The last major player in the cast is Klaus Maria Brandauer as Blixen's
husband-of-convenience Bror. Pollack relates that he hired Brandauer for this role as a scoundrel and philanderer after he saw him in the James Bond film Never Say Never Again. He felt that Brandauer was able to play a terrible person who nonetheless seems likable to the audience, qualities he feels came through in Bror. Unfortunately, I disagree. No slam on Brandauer, but I always thought Bror was a complete jerk and I never felt the slightest affection for him. The character comes across very poorly, despite whatever the intentions may have been.
Ironically, this was ultimately good for the film, since it a) allows us to sympathize more with Karen and b) makes her affair with Finch Hatton acceptable. I've railed in the past about films like English Patient and The Bridges Of Madison County, pictures that make a virtue out of infidelity on the part of women. These kinds of movies bother me because you never see the same thing happen when a man cheats. In Africa, these affairs are treated more objectively. We think Bror's a bad guy for his actions, but Pollack doesn't slant the movie heavily against him as one would expect.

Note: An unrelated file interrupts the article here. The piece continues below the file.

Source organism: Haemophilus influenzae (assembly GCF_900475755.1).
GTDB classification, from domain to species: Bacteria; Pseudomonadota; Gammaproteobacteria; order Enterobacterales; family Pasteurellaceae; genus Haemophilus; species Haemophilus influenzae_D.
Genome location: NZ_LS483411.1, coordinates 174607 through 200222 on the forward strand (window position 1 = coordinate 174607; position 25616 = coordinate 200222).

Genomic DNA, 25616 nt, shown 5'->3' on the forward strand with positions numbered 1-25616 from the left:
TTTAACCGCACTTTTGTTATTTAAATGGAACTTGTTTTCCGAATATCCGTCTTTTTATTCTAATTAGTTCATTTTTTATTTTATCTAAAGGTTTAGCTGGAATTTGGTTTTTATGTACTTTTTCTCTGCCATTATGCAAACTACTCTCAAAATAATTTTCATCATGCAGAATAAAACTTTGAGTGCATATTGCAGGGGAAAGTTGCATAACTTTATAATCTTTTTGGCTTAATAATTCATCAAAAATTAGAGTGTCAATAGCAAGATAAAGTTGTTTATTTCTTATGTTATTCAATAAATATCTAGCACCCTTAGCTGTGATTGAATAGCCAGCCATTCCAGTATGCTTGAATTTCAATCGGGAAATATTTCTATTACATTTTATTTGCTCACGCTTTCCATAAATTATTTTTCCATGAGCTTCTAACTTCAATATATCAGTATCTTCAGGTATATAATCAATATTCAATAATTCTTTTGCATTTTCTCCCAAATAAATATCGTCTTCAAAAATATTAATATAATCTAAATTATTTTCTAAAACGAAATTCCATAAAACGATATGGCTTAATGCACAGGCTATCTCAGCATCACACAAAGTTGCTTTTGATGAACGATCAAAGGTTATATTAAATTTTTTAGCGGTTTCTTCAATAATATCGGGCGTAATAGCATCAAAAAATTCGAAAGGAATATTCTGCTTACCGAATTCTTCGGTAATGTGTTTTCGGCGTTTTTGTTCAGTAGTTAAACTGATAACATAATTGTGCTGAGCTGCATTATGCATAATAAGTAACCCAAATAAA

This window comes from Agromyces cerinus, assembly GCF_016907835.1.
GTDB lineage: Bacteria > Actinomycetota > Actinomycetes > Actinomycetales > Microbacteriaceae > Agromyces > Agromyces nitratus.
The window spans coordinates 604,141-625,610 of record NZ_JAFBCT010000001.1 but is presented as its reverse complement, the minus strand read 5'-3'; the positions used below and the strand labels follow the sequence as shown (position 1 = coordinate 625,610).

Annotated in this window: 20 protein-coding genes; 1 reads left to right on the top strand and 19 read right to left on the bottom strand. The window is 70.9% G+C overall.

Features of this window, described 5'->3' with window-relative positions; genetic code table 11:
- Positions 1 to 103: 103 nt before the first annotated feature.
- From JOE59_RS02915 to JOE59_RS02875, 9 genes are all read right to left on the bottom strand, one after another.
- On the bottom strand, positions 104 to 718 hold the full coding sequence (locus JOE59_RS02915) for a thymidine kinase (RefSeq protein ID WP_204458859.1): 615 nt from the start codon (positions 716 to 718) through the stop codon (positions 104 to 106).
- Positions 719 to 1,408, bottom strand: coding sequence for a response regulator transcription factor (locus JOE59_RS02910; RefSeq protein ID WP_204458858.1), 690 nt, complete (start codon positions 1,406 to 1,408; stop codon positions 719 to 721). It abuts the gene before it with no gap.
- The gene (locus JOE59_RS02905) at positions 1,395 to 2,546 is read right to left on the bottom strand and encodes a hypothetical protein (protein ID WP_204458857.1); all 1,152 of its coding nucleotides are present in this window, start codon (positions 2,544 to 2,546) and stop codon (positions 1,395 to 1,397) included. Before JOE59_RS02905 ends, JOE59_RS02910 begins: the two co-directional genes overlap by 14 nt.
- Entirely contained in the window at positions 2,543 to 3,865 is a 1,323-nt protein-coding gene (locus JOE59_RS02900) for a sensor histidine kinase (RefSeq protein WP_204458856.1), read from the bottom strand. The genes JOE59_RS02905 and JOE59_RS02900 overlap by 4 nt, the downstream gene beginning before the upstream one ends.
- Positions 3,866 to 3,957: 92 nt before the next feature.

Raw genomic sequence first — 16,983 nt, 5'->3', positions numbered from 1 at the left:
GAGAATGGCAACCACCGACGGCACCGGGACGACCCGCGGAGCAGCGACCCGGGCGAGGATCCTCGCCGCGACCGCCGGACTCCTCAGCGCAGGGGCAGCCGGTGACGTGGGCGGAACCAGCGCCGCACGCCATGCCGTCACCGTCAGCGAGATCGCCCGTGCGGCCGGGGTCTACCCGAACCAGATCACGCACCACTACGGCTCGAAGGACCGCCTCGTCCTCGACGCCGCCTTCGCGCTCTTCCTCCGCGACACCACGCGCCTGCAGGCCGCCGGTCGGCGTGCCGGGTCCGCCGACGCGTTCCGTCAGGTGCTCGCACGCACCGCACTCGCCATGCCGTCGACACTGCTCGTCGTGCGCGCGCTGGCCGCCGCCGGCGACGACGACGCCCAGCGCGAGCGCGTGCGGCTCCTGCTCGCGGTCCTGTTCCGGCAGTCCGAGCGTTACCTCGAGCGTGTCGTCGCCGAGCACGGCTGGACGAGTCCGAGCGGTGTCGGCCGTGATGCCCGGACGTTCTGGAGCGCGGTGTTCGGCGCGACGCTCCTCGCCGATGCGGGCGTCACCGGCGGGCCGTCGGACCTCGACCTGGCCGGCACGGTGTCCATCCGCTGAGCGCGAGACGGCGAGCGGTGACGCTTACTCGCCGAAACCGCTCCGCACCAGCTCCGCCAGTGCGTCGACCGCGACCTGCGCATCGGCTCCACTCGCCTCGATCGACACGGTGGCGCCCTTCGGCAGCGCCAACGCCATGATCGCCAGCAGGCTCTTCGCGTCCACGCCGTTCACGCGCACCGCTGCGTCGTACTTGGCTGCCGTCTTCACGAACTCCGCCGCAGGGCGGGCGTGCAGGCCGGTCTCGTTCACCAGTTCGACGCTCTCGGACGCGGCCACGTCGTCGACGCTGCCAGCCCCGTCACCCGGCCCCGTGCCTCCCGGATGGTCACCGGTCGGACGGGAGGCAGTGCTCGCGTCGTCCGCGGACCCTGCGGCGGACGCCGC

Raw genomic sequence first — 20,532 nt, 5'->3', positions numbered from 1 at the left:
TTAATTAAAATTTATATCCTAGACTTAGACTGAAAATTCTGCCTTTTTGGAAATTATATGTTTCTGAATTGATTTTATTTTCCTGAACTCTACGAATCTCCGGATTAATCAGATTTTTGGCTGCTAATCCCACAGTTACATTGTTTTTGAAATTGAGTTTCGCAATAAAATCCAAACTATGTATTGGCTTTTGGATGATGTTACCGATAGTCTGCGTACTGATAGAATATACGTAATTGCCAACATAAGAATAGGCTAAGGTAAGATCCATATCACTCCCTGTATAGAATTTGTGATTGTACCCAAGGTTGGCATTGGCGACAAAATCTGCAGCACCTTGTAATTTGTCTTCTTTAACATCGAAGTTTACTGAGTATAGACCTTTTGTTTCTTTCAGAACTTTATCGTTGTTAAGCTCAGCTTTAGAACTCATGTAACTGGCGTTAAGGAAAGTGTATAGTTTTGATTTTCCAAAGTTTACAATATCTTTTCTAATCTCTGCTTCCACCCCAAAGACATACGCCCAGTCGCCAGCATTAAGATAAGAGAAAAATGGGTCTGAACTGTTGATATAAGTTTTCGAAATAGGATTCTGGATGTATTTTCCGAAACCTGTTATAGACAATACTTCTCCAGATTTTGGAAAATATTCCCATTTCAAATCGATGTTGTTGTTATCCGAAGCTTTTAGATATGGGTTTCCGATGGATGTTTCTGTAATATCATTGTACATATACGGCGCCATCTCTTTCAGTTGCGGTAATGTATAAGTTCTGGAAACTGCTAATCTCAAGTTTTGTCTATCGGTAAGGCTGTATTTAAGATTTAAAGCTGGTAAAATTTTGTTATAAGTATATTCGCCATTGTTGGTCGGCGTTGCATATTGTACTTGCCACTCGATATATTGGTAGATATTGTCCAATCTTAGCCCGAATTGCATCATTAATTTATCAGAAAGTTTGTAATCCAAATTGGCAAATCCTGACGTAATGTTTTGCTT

Similarly, Karen's relationship with Finch Hatton is portrayed in a "matter of fact" manner. While we sense how special it is for her, it isn't played up in the "greatest romance ever" fashion normally witnessed. For what it's worth, this factor makes these scenes much more palatable for me.